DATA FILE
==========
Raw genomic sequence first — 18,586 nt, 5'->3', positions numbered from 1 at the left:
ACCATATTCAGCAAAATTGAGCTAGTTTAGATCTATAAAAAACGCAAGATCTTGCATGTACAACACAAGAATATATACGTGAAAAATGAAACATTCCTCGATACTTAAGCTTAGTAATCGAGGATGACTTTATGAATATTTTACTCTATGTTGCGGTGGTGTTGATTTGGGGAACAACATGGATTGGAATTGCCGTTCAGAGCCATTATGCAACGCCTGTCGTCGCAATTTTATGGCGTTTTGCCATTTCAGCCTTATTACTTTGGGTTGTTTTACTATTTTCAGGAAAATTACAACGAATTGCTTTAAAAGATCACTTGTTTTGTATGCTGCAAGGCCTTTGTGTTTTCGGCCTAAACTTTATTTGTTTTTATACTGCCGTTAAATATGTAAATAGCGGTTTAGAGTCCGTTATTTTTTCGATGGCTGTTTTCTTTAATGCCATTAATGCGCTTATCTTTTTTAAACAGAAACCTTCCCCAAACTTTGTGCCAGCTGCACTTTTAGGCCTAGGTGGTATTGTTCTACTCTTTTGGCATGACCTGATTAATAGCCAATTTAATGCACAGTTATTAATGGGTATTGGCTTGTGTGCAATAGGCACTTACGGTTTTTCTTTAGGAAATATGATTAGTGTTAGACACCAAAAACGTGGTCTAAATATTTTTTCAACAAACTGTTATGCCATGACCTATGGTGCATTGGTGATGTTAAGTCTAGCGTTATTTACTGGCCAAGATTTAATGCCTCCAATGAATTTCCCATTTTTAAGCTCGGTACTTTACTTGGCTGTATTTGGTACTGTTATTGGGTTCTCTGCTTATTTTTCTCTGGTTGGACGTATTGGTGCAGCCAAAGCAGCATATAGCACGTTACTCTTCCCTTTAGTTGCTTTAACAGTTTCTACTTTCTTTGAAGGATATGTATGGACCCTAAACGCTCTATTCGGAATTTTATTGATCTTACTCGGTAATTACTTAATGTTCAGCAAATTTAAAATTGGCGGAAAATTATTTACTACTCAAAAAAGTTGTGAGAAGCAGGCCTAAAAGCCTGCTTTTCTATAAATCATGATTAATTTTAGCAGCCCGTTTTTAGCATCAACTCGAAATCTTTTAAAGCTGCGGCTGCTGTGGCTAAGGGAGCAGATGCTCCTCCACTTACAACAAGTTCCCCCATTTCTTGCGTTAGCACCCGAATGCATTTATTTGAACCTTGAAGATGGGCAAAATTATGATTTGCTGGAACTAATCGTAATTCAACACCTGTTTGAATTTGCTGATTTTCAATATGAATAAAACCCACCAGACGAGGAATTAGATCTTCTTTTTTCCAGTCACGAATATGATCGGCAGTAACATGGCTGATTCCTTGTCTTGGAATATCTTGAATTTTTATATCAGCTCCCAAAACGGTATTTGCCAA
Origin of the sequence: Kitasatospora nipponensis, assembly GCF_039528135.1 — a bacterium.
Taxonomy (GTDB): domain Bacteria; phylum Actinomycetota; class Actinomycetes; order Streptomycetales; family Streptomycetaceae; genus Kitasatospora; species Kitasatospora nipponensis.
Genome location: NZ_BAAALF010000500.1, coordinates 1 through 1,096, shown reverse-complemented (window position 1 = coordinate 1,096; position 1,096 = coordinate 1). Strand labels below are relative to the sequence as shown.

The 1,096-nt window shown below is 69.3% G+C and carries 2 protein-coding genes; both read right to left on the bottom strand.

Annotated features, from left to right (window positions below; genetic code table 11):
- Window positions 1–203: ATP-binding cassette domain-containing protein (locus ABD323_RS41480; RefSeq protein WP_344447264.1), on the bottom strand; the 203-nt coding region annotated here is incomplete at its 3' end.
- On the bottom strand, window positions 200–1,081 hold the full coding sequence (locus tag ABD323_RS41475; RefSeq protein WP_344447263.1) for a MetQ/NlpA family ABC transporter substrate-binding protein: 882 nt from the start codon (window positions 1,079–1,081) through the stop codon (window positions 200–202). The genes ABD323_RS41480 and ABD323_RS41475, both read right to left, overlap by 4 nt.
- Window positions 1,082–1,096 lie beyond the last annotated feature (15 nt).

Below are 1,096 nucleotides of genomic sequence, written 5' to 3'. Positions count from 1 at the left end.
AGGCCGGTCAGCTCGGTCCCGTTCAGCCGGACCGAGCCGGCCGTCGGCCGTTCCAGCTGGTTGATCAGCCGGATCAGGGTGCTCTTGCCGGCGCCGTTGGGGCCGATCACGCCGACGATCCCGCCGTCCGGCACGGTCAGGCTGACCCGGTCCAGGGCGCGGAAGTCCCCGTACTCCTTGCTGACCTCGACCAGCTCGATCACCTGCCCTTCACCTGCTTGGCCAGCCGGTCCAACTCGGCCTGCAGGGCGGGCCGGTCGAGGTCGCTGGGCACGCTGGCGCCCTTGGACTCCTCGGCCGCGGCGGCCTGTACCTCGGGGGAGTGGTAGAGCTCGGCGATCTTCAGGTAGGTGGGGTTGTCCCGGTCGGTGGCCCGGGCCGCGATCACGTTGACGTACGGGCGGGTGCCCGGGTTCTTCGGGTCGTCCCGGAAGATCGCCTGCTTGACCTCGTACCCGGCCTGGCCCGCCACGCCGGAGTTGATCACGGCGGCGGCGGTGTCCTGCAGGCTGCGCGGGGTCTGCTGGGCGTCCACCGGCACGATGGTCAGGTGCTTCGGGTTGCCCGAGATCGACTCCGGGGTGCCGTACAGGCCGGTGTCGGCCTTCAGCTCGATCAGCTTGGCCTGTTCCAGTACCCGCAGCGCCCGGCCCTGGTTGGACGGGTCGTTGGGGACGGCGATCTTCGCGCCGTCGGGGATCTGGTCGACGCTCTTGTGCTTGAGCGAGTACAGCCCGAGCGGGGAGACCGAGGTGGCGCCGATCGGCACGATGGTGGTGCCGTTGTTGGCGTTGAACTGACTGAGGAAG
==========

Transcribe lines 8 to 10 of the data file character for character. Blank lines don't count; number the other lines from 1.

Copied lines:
- Window positions 1–203: ATP-binding cassette domain-containing protein (locus ABD323_RS41480; RefSeq protein WP_344447264.1), on the bottom strand; the 203-nt coding region annotated here is incomplete at its 3' end.
- On the bottom strand, window positions 200–1,081 hold the full coding sequence (locus tag ABD323_RS41475; RefSeq protein WP_344447263.1) for a MetQ/NlpA family ABC transporter substrate-binding protein: 882 nt from the start codon (window positions 1,079–1,081) through the stop codon (window positions 200–202). The genes ABD323_RS41480 and ABD323_RS41475, both read right to left, overlap by 4 nt.
- Window positions 1,082–1,096 lie beyond the last annotated feature (15 nt).